By scanning items with the Layar logo, items such as magazines, newspapers, movie posters and more, print is brought to life enriched with videos, web content, links to social media, websites and purchasing.

Layar is now part of the Blippar group and according to their website have had more than 46 million downloads by consumers who are keen to digest more content both from print and digital.

Video on demand gives marketing and brands the opportunity to deliver highly personalised advertising and content.

Think BMW or Mercedes Benz highly targeted and personalised print and digitalprint advertising with a AR allowing the user to scan and view how the car performs.

After you’ve visited the showroom, expressed an interest in a particular make and model, marketing then send you a highly interactive personalised piece of direct mail allowing you to scan and view the content.

Imagine how engaging that is for the recipient if combined with a limited discount offer or free servicing.

A badly designed print item will deliver a poor result much the same with interactive print, simply adding interactive content to a poorly designed print item won’t yield good results.

But create a great bit of print and then add an engaging interactive video or content will deliver great results.

print and digital

The challenge for the print and marketing industry is not solely the creation of content to drive revenue but encouraging the adoption of interactive content as another touch point for the audience.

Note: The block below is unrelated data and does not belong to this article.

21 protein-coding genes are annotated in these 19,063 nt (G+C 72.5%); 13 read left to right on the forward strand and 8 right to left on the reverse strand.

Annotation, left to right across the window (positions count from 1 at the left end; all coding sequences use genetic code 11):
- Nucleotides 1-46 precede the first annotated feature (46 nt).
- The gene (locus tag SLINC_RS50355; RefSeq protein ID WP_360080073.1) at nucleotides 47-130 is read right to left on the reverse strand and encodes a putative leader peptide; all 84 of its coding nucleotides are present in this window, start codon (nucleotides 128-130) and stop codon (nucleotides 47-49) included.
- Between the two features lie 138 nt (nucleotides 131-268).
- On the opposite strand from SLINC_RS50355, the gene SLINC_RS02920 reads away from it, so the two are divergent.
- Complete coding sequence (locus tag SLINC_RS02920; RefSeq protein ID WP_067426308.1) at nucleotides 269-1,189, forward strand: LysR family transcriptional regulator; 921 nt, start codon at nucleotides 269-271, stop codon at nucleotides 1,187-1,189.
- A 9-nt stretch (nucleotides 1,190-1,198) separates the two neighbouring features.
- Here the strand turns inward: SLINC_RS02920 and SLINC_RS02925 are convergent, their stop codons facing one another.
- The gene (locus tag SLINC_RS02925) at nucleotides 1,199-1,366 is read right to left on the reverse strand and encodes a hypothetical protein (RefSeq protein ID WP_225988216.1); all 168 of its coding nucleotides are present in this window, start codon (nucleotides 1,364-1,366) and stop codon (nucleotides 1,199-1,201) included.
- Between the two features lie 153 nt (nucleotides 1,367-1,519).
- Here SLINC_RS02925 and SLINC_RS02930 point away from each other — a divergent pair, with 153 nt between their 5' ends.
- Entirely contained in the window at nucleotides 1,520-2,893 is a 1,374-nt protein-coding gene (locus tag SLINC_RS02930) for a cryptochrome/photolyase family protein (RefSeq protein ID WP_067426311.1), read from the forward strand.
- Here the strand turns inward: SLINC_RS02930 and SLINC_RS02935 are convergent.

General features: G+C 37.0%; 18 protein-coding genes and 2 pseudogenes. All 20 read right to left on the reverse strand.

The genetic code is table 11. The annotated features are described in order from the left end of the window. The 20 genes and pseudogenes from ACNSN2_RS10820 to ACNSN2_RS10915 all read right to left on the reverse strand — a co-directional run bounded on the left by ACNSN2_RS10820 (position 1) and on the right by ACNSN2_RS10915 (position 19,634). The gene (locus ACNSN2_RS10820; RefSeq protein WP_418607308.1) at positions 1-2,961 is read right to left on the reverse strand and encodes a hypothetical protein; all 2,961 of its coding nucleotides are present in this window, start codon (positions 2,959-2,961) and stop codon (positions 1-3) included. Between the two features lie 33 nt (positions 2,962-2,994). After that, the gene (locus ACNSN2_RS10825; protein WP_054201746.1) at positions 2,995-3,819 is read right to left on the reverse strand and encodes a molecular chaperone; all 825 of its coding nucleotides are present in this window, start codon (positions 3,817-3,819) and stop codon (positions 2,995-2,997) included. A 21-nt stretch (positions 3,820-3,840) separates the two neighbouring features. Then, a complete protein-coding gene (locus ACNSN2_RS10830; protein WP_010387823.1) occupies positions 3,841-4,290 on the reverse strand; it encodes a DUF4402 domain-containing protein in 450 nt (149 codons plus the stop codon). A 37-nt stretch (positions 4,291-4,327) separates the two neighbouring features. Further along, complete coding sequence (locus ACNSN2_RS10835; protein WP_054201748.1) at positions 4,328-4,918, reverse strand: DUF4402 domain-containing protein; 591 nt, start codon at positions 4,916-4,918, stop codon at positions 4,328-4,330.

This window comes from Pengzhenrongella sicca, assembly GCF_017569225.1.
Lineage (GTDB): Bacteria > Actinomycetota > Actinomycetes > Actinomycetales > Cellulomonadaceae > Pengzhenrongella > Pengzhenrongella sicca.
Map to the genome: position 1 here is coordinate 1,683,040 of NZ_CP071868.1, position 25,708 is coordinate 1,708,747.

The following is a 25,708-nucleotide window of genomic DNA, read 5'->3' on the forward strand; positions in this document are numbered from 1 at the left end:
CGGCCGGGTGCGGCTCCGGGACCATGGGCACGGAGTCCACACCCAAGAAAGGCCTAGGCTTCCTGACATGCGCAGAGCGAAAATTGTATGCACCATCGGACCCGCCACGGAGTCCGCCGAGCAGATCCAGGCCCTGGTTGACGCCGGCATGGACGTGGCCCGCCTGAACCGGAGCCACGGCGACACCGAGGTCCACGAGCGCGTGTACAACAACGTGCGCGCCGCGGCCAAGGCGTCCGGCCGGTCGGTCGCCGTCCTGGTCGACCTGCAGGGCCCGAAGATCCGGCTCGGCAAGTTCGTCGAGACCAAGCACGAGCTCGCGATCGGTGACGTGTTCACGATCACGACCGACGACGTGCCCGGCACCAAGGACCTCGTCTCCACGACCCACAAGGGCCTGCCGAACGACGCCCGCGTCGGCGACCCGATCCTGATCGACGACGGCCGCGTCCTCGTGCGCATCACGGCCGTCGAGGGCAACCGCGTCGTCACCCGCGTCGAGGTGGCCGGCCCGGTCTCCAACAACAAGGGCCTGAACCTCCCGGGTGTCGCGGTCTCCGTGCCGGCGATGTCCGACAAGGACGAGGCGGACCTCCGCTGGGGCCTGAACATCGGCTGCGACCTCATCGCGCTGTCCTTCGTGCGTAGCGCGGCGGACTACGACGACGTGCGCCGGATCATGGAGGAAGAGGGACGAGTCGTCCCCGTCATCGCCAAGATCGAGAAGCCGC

Educating marketers to use interactive print and digital that will link all their marketing channels and engage with an otherwise fragmented audience is the challenge to making print interactive and engaging in the long term.

 

multichannel

How to use print interactively. Augmented Reality and QR codes

At a recent customer meeting I was held to task by a statement print word in letterpress typemade by one of the marketing officers, ‘print is not as effective as digital’.

I considered my response carefully and suggested that this is a generalisation, misused to criticise print and keep marketing and advertising budgets lower, as if using print would escalate costs. But, I went onto suggest that whilst the statement is true it is also untrue. iStock_000023887471Small

Digital lends itself to short, trivial messages which can be effective and cheaper than print because distribution and receipt of the message is instant.

For more complex information or understanding of a product or service than print affords high resolution, better typography, colour, composition, special effects and beautiful fulfillment which cannot be delivered by digital media, yet.

The effectiveness of print largely depends on the message you want to convey to your audience, what kind of response you want to get and what your ultimate objective is.

The marketing officer went on to say even if you design and deliver a fantastic piece of physical marketing it really is just a bit of paper isn’t it?

And then I showed him how to incorporate QR codes and Augmented reality into his physical print media and guess what he had an epiphany.

‘I didn’t realise that print could do all that’. Scanning QR code with mobile phone

How do I use a QR code with my marketing collateral?

QR codes create a link between print and the digital world making your marketing work twice as hard because it is measurable.